Body armor has been in use by military forces since the early middle ages. Armor of metal, leather, cloth padding, silk and other plant material has been intrinsic to military actions since that time. The bullet proof vest, however, is a more recent invention with the specific design intent of protecting its wearer from firearm projectiles. Modern firearm projectiles proved to be difficult to stop due to the new materials of manufacture, high velocities, and rate of fire increases.
Although individuals have been creating and utilizing makeshift means to protect themselves from bullets for some time beforehand, Casimir Zeglen of Chicago Illinois is credited with producing the first commercial bullet proof vest available to the public starting in the late 1800s. Zeglen's vests were made of silk fabric based on the findings of Dr. George Goodfellow of Arizona. Dr. Goodfellow observed that the silk cloth of a handkerchief slowed bullet velocities and penetration capabilities when inspecting bodies after a gunfight. The Zeglen vests retailed at around $800 US dollars at the time, the equivalent to about $15,000 US dollars in 2005.
Although the first silk bullet proof vest is credited to Zeglen, body armors crafted of silk were found to be used as early as in Medieval Japan.
Modern body armors are generally crafted of multiple materials, most of which are synthetic. Coverage areas, weight, bulkieness and comfort have been greatly enhanced in the last few decades. Almost all body armor in use today by military and law enforcement are based on a Kevlar or ceramic base material, with additional "strike" plates made of steel or more resilient materials easily attachable at points of critical importance.
Body Armor in History
Body armor has been around since the beginning of the human race as a means to protect people from injury in combat and other dangerous situations. The description of these protective measures is well documented through history.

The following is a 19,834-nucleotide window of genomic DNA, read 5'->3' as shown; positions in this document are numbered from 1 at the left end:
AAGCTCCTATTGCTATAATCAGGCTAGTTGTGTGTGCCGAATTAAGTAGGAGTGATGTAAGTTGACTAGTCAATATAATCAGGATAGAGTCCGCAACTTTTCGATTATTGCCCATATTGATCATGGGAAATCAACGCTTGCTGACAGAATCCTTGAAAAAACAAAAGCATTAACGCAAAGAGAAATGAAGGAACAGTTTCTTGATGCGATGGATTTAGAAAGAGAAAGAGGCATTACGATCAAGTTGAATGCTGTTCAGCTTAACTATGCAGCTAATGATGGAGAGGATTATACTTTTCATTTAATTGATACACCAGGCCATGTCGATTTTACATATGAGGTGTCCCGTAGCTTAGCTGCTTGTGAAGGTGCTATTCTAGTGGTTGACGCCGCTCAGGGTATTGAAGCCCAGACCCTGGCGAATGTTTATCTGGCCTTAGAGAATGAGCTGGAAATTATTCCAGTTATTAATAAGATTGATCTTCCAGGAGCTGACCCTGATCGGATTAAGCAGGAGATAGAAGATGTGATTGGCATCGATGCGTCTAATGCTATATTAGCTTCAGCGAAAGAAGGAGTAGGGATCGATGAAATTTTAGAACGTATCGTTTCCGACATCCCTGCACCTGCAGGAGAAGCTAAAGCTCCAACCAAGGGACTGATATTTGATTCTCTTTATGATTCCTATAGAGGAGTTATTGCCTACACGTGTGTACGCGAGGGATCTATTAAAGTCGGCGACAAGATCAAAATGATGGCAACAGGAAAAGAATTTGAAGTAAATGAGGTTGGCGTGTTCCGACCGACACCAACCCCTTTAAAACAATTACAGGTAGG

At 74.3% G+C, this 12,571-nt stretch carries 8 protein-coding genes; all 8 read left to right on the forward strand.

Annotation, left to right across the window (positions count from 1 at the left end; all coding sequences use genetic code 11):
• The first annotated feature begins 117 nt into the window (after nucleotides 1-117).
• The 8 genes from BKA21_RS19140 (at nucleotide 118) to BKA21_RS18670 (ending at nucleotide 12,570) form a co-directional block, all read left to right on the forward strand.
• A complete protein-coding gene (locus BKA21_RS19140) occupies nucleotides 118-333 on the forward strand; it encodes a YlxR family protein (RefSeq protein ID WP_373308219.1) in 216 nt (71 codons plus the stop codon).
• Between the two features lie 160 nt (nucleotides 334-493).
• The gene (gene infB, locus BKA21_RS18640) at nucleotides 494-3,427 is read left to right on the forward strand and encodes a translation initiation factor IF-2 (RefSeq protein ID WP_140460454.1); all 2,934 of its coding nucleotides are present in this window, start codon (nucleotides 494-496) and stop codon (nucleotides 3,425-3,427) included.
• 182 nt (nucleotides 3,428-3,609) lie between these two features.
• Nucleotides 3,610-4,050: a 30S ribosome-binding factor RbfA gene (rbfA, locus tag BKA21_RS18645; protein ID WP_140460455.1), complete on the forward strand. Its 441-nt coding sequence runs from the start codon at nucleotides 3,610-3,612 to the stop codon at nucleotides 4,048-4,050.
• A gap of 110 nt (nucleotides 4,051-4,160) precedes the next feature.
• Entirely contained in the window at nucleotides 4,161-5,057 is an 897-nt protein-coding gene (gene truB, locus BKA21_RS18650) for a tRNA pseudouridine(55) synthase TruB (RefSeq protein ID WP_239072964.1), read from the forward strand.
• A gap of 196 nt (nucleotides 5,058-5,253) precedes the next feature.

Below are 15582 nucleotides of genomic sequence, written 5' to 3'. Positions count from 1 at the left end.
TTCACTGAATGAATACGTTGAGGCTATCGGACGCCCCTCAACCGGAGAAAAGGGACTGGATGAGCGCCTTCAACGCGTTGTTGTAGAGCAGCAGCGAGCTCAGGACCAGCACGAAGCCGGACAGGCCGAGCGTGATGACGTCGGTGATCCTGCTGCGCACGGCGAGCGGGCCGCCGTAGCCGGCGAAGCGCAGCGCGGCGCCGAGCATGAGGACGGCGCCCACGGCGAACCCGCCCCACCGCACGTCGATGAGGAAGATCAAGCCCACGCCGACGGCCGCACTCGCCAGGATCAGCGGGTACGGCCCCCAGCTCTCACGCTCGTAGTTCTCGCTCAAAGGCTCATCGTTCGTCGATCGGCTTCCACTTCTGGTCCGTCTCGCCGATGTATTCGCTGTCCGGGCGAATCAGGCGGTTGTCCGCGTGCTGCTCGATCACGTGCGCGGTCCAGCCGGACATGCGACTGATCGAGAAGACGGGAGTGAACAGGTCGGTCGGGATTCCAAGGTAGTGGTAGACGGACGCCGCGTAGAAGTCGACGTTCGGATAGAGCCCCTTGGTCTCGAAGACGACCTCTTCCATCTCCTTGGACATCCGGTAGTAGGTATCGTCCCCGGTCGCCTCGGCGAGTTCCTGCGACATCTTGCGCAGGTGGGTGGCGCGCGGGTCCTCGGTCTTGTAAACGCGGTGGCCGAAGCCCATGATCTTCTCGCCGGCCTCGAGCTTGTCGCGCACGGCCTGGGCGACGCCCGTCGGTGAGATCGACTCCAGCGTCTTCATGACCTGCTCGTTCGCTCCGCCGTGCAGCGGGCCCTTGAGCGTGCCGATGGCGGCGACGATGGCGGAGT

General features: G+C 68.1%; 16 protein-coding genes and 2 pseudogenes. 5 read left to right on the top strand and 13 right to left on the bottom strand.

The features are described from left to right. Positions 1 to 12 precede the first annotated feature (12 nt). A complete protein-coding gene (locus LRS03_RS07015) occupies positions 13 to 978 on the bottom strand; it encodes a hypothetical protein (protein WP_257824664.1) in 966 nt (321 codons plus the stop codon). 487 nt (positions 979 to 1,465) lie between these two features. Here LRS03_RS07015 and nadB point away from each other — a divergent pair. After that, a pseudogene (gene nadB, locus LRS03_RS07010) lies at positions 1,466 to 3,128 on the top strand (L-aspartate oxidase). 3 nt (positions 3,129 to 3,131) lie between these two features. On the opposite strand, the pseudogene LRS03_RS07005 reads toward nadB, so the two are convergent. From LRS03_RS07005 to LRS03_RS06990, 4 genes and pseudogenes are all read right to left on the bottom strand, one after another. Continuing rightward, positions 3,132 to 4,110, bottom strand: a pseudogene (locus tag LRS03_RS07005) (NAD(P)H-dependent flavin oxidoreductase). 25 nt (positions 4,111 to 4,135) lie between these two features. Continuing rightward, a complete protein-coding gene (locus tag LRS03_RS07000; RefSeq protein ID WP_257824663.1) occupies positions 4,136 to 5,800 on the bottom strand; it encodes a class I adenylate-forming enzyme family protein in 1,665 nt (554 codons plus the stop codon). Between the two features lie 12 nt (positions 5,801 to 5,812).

The first body armors were made of animal skins or leather. Leather was useful as a barrier for preventing slashing and piercing weapons of animals and early man, but proved to be less useful against crushing weapons. As weapon crafting skills, materials, and weapon design advanced the skins were replaced by wood and metal shields. Greek armors of bronze and brass with crafting similar to modern body armors are well documented in Homeric epics.
During the Norman Conquest of England a knight was considered fully armed if he used helmet, shield and a coat of mail (called hauberk by the Norman and byrnie by the English). By the 14th century, knights were commonly metal clad from head to foot in "plate mail", a heavy and cumbersome full body armor consisting of padded or leather under armor with hinged or riveted metal plates worn over it. Although bulky and movement restrictive, the knight had little to fear in combat when wearing the armor.
The discovery of gunpowder in the seventeenth century by Western Europe made the knight style body armor obsolete. Early firearm projectiles would easily penetrate the body armor causing mortal wounds, and the armor also limited the knight's movement, preventing him from evading the attack except on horseback. For some time, the only real protections against firearm projectiles were masonry or natural barriers.
At the end of 1800s and starting the twentieth century, silk body armor (the first bulletproof vest) was designed. It protected its wearer from low speed bullets (under 400 ft per second, generally black powder weapons at the time), but ammunition technology was proceeding too fast for it: the new generation of handgun projected bullets at 600 or more feet per second. In 1914 the Archduke Francis Ferdinand of Austria was using one of these bulletproof vestswhen he was killed by a shot to the head — precipitating World War I.
For more information on bullet proof vests, visit the Body Armor page at LibertyLib.